One of the most widely-reported parts of "Obamacare" was the 10 percent tax on tanning salons that was added to the bill. The tax was intended to rake in as much as $50 million a quarter. But the IRS has only managed to collect about $18 million a quarter on average.
Why? Because fewer than half of the estimated 25,000 tanning salons in the country have filed their taxes! The IRS is usually ruthless with taxpayers, so the less-than-glowing news that it's failing to collect the tanning tax is weakening the Marketplace Daily Pulse today.
Only 10,300 salons identified themselves as tanning taxpayers, according to a report by the Treasury Inspector General for Tax Administration. But are salons being shady and trying to dodge the tax? Not necessarily. For one thing, the IRS doesn't know for sure exactly how many tanning salons there are in the U.S., and it relied on an April 2010 Indoor Tanning Association estimate. Moreover, the IRS may have had incomplete information on salons, and in some cases, owners may not even been aware of their responsibility to pay the tax, which was implemented at unusual speed.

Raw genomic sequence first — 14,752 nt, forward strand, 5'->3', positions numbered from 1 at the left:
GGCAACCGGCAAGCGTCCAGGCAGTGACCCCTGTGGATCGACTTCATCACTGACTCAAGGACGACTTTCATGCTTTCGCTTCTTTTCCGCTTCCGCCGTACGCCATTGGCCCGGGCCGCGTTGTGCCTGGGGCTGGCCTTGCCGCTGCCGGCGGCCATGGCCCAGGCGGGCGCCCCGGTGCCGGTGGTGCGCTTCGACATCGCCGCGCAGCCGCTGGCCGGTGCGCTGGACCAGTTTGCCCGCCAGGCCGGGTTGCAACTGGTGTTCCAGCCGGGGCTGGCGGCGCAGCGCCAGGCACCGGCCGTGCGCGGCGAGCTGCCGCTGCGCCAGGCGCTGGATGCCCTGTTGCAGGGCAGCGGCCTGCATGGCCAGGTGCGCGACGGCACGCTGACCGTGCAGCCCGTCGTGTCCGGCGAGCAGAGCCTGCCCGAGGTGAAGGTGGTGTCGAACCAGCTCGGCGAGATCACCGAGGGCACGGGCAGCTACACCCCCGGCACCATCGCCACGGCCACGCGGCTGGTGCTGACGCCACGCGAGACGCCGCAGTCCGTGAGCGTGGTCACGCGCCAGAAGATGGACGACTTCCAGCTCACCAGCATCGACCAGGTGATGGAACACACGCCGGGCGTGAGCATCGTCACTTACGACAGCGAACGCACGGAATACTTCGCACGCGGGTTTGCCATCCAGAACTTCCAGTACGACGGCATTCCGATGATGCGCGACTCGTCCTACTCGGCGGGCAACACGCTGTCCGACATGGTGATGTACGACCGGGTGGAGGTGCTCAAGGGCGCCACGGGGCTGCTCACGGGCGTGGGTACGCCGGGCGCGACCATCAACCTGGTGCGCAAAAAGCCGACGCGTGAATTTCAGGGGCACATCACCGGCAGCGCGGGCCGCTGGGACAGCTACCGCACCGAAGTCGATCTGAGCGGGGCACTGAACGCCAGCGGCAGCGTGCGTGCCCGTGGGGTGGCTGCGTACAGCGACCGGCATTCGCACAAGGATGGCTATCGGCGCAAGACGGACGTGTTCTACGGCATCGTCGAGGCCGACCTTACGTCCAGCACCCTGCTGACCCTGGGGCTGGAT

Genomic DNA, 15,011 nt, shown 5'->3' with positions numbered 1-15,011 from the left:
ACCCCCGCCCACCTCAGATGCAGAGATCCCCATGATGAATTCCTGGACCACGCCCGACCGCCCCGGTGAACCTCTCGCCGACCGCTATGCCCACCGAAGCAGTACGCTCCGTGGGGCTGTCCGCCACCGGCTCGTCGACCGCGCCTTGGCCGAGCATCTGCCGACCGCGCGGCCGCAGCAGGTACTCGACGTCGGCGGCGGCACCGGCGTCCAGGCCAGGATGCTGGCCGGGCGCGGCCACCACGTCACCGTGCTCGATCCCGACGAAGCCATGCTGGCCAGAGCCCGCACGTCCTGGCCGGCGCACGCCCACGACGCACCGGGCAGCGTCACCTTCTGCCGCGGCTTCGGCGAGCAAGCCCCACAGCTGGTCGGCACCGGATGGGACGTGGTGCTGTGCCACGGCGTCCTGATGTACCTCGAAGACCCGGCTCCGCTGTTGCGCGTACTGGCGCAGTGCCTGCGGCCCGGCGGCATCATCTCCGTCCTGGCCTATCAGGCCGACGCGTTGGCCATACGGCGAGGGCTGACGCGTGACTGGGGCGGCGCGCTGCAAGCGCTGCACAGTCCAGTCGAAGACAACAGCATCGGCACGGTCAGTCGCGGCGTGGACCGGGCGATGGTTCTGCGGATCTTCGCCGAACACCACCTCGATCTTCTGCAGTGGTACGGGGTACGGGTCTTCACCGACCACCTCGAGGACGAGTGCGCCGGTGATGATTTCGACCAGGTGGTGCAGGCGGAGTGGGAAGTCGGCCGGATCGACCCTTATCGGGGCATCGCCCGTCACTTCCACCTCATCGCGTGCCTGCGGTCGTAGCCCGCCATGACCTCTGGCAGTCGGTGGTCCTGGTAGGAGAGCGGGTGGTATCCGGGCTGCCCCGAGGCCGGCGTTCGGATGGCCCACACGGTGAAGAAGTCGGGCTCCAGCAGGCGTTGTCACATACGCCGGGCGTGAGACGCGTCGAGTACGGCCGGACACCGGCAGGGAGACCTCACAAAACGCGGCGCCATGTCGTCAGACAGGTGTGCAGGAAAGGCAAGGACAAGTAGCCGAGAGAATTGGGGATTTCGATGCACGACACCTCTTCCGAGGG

"The IRS quickly implemented the tanning tax under a tight deadline," said J. Russell George, who heads the inspector general's office. "Since this was a brand new tax imposed on a group of businesses and taxpayers with no previous experience with excise taxes, the IRS should have done more to inform taxpayers of their filing responsibilities and bring them into compliance in a timely manner."
The Treasury Department said the tanning levy brought in $17.8 million in the last quarter of the 2010 fiscal year and $36.6 million in the first half of fiscal 2011. It was projected to generate $2.7 billion over 10 years, including $200 million for fiscal 2011, according to the congressional Joint Committee on Taxation.